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Negotiating a car deal

Kelly Brown (R) helps Saul Scherl shop for a Jeep at a car dealership.
Kelly Brown (R) helps Saul Scherl shop for a Jeep at a car dealership.
Photo by Andrew Burton/Getty Images

Are you in need of a car and don’t know where to start your search? Never negotiated a big deal, and scared of the unknown. “While even the word negotiation can evoke fear, stress, and anxiety for many, the intent is quite simple.” Before you discuss and agree on a deal, do your homework.

There are rules to negotiations and veteran negotiation and contracts expert Eldonna Lewis-Fernandez, author of “Think like a Negotiator” indicates there is a win-win proposition for all parties.

During an interview with Eldonna, she provided excellent points regarding car negotiations.

Q. How to build your confidence?

A. Confidence comes from the inside. I call it your “inner game” How to develop your inner game for negotiation and build confidence? First work on any blocks or limiting beliefs you have about your abilities which may mean looking at things that happened in the past to hinder your belief in yourself or belief about your value. Next, do negotiation. You can’t flip a light switch to be a good negotiator, you have to do it. That doesn’t mean go into the car dealership as your first negotiation. Go to some yard sales, swap meets or retail stores and start haggling. If it feels uncomfortable, keep doing it until you feel more comfortable with it. It will be a learning experience and your confidence will grow from those experiences.

Q. When do you know the deal is negotiable deal?

A. Everything is negotiable when you think like a negotiator. It may not be an instant win and may take some time to craft a deal or you may have to have a counter proposal to the original deal. In the end be willing to walk away if it just doesn’t sit right in your gut.

Q. Whose sale pitch should you believe?

A. You should only believe the pitch if you have researched the facts and know them to be true. Verify everything; don’t take someone’s word for it. Ask questions, ask for written proof of claims, and go in with some research under your belt already. I went into a dealer once to negotiate a truck. I did my research on the market value, drove the truck and then did some more research. I made an offer lower than the asking price and they took it. I was upset with myself because they took it right away! I didn’t go low enough to get into a good negotiation. I’ve had that truck for 12 years though, good investment and the value was still good.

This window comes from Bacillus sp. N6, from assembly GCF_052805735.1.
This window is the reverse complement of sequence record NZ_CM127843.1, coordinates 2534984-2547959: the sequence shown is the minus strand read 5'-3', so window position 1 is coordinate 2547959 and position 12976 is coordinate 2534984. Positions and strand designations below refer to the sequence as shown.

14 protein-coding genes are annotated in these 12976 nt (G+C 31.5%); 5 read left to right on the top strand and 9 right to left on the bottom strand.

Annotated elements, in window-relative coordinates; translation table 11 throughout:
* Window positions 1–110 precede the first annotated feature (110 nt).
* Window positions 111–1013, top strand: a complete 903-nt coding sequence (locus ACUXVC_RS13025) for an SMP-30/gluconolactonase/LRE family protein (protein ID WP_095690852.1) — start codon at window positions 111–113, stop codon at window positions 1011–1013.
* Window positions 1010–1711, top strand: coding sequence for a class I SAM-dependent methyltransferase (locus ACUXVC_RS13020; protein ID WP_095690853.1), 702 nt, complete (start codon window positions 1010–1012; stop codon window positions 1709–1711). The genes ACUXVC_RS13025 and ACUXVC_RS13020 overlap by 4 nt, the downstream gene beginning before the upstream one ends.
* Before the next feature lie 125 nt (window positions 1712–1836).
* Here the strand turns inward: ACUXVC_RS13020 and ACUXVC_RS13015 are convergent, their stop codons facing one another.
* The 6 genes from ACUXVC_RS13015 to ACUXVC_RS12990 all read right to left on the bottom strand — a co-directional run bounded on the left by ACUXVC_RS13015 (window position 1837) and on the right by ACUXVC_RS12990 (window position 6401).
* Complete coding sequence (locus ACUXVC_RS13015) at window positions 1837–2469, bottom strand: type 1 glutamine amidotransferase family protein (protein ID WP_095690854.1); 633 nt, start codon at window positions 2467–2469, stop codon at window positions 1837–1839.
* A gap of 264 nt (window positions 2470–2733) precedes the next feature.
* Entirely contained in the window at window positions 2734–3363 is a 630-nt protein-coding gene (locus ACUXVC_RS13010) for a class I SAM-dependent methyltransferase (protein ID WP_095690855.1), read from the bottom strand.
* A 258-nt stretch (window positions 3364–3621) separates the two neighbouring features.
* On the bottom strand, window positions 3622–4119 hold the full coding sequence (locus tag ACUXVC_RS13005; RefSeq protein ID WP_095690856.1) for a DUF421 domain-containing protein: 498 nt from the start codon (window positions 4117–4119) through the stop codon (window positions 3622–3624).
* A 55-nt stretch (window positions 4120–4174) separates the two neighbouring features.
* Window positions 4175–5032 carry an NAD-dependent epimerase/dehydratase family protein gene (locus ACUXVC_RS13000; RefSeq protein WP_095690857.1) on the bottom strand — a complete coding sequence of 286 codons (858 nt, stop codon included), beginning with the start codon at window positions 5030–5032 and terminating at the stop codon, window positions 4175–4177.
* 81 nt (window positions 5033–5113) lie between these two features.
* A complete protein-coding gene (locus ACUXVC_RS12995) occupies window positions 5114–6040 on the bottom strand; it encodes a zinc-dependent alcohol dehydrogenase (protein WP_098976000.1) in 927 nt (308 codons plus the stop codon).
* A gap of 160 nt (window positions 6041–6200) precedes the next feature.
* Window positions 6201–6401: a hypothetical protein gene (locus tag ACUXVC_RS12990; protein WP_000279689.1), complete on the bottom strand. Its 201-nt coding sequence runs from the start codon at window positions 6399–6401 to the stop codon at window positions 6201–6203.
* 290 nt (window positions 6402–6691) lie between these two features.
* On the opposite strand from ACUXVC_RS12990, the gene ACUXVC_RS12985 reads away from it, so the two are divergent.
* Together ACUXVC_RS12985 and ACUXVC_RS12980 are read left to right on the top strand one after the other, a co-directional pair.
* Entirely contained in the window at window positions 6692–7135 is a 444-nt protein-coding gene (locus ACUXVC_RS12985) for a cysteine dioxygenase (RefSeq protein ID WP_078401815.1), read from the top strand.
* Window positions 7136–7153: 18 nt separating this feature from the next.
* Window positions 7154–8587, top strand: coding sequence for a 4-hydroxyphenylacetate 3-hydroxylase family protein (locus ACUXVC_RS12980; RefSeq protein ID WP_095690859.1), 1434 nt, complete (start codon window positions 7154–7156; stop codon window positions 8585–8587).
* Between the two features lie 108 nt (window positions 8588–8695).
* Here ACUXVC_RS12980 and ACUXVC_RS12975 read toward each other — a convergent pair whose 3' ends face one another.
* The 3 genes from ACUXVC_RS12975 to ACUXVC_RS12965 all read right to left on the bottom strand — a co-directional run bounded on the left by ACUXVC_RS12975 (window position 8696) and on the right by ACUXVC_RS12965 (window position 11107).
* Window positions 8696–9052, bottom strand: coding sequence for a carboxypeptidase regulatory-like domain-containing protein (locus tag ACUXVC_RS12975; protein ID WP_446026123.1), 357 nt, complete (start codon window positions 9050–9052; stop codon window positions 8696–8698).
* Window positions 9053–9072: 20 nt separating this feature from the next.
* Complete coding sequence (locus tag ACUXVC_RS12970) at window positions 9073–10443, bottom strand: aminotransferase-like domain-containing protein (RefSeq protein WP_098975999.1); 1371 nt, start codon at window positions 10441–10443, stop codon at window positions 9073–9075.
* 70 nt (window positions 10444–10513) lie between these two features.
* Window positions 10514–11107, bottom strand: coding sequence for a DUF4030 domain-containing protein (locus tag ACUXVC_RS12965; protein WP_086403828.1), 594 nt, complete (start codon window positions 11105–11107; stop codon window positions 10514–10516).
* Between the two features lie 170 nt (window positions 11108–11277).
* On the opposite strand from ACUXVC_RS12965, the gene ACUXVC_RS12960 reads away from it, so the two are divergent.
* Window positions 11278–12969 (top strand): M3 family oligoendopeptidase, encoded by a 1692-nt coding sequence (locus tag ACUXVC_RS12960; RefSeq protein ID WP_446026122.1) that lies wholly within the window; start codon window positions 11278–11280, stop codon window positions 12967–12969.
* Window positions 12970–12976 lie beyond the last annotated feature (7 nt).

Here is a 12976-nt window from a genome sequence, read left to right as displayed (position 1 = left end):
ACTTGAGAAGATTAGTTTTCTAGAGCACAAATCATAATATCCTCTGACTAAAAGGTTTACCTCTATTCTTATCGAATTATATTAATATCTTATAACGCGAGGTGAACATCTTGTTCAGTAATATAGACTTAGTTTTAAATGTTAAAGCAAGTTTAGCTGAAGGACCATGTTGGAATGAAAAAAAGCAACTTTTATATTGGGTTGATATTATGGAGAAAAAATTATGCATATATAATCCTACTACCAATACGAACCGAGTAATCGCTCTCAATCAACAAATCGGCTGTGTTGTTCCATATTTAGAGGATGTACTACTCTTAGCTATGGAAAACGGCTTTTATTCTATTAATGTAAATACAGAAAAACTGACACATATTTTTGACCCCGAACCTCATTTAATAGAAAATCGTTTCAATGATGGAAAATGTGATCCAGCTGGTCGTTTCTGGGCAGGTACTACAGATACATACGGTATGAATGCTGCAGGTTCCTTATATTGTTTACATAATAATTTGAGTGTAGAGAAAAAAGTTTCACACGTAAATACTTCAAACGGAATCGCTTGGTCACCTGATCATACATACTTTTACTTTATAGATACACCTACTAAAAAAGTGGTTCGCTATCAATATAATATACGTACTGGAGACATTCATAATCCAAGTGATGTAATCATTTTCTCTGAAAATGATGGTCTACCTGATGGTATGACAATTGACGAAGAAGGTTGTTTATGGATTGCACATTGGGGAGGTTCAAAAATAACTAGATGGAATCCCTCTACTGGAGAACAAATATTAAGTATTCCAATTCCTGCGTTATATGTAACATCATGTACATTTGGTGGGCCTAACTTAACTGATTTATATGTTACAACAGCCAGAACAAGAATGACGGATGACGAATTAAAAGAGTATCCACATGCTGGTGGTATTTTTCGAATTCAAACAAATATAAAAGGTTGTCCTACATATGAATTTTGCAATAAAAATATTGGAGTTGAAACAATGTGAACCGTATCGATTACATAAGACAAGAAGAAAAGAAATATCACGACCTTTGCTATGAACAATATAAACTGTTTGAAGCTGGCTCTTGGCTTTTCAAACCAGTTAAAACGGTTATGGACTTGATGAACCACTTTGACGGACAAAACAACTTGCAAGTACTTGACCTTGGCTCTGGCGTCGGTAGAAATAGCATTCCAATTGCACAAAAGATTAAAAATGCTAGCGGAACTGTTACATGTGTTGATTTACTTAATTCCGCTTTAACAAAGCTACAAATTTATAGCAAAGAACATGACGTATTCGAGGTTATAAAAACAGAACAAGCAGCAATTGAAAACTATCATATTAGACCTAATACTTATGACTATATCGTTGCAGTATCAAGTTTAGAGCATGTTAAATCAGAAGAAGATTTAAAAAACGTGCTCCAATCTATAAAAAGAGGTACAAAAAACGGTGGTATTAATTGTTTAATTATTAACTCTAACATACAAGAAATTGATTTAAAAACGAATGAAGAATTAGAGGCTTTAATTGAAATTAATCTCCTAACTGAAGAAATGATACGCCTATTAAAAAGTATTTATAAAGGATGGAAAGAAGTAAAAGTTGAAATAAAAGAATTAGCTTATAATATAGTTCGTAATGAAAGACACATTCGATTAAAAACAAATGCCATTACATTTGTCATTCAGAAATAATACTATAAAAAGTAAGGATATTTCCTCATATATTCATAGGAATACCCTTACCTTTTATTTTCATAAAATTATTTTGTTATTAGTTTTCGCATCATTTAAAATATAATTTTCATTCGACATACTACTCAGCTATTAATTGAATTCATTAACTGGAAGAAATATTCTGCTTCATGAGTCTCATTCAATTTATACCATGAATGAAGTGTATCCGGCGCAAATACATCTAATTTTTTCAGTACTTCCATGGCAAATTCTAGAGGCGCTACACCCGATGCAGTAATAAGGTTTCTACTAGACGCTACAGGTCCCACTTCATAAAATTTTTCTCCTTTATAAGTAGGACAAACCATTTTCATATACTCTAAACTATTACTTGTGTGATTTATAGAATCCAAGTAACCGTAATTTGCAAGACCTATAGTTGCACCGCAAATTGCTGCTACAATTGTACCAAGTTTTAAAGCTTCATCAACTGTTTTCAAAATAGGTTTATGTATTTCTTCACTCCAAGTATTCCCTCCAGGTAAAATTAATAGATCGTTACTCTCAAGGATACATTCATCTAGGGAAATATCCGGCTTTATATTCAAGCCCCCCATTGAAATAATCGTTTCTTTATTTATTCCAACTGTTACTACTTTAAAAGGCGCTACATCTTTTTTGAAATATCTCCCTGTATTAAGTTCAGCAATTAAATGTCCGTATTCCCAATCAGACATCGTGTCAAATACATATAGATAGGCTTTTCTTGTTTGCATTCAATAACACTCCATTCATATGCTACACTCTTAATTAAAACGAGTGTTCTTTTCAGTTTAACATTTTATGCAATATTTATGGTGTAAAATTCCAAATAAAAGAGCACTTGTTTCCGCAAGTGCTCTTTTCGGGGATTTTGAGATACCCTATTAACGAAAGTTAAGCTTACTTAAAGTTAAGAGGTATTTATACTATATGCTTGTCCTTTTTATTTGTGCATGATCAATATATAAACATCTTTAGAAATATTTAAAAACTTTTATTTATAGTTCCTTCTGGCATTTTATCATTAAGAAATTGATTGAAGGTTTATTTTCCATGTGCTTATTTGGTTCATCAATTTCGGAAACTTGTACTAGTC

Q. How do you get what you want?

A. You get what you want by asking for it. If you get told no ask again or find another way to ask. People say no 3 times before they say yes so be ready to overcome the objections and get to a yes.

Q. How do you organize your thoughts so that you don’t talk your way into a dilemma?

A. Again this goes back to preparing in advance. Also make sure not to talk too much. Remember to stop talking and let them talk. You will learn a lot about their position based on what they say. If you feel you are going down the wrong path call a recess. They don’t want you to leave so don’t let them pressure you into a decision. Remember in the end if you think of it as a game, it takes some of the pressure off.

Q. What do you consider when signing the contract?

A. Make sure you have read ALL the terms and conditions and asked questions about anything you don’t understand. Get all agreements into the document, don’t let them say “oh yeah we can do that too” without having them put it in the agreement. It’s much more difficult to modify an agreement once it’s been signed.

Veteran negotiation and contracts expert Eldonna Lewis-Fernandez has over 30 years of experience crafting killer deals both stateside and internationally. She is available to do speakers trainings, and full day workshops.

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